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Books to Read to Your Children
Reading with your child inspires imagination, sparks creativity, and cultivates engaging conversations. Take a look at some of the books our education experts read to their children each night before bed.
Reading with your child inspires imagination, sparks creativity, and cultivates engaging conversations. More than anything, it provides a strong foundation for increasing vocabulary, developing literacy skills, and making personal connections to a text.
From the magical realm of Hogwarts to the dusty wagons on the Oregon Trail, reading takes you and your child on an adventure to worlds beyond compare. Carve out 10 to 15 minutes of your busy schedule to spend time engaged in a book with your child – you both won’t regret it!
Here are our book recommendations from two former teachers and George W. Bush Institute education experts, Anne Wicks, Director of Education Reform and Eva Chiang, Director of Research and Evaluation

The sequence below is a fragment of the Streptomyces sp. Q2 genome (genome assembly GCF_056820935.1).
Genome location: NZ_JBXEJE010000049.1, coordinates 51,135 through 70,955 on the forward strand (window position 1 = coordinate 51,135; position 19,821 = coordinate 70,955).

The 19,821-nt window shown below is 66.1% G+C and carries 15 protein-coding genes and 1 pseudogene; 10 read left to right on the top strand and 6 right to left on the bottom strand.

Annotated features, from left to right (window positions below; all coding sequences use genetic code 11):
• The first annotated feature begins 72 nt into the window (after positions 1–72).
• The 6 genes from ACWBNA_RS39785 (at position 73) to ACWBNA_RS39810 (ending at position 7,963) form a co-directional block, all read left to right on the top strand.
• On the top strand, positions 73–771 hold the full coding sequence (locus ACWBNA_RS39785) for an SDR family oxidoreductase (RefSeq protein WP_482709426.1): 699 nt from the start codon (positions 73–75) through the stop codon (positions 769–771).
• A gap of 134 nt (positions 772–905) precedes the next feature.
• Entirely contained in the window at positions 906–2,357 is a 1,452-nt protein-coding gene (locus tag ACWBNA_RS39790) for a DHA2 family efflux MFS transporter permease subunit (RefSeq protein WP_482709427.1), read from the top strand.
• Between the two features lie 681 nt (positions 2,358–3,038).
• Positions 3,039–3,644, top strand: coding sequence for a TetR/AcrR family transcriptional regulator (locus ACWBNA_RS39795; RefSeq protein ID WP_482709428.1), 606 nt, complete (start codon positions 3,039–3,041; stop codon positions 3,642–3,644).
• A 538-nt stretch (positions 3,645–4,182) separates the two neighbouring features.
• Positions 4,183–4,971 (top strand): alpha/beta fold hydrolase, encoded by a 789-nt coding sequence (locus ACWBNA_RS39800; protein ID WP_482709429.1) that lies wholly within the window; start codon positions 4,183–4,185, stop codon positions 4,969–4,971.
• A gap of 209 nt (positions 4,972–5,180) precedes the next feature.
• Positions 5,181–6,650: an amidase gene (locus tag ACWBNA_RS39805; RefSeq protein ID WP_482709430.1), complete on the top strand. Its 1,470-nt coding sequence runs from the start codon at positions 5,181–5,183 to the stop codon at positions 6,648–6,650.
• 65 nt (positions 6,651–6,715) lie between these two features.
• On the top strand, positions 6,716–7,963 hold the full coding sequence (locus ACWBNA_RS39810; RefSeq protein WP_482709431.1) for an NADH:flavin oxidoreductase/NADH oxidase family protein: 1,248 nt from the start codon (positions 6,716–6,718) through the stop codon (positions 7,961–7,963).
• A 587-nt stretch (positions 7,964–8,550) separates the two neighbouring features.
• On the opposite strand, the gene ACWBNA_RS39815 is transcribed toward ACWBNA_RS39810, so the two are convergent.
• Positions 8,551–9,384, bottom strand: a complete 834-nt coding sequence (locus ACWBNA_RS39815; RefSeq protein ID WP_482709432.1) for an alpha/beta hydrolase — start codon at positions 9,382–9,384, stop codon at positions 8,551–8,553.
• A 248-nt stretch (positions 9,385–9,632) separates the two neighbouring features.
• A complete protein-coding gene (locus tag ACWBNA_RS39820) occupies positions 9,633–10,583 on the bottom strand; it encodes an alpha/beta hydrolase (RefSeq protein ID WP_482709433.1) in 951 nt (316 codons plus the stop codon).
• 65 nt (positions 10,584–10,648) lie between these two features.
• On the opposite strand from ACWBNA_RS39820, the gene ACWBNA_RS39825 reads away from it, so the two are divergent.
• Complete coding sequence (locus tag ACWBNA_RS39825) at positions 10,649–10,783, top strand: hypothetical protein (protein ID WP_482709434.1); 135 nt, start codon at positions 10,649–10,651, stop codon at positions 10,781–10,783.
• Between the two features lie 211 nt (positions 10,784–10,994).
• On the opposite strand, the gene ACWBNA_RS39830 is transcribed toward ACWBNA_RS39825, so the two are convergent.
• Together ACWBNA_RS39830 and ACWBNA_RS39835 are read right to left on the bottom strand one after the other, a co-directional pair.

The Book with No Pictures by B.J. Novak – This book delights kids by “forcing” the adult reader to say all the silly words written on the pages.
Pete the Cat and the Cool Cat Boogie by James and Kimberly Dean – In this book, Pete learns to just keep dancing even when others say he does it wrong. Kids love to root for Pete!
Cat in the Hat by Dr. Seuss – A well-known and loved classic for a reason, this book helps preschoolers develop early literacy skills with rhymes and repetition.
Interrupting Chicken by David Ezra Stein: This book invites fun and interactive reading aloud as Papa Chicken and his daughter try to read bedtime stories together.
The True Story of the Three Little Pigs by Jon Scieszka: In this story, readers get to hear an old tale told from the perspective of the “bad guy”—the wolf. It provides a great chance to talk about empathy, hearing others out, and being open minded.
Knuffle Bunny by Mo Willems: A child loses his beloved Knuffle Bunny, only to be reunited later. Young readers are reminded of the importance of caring for your things, while parents are reminded just how short childhood is.
Curious about reading scores in your city? Find out more by visiting State of Our Cities and compare education data on 114 cities across the United States.
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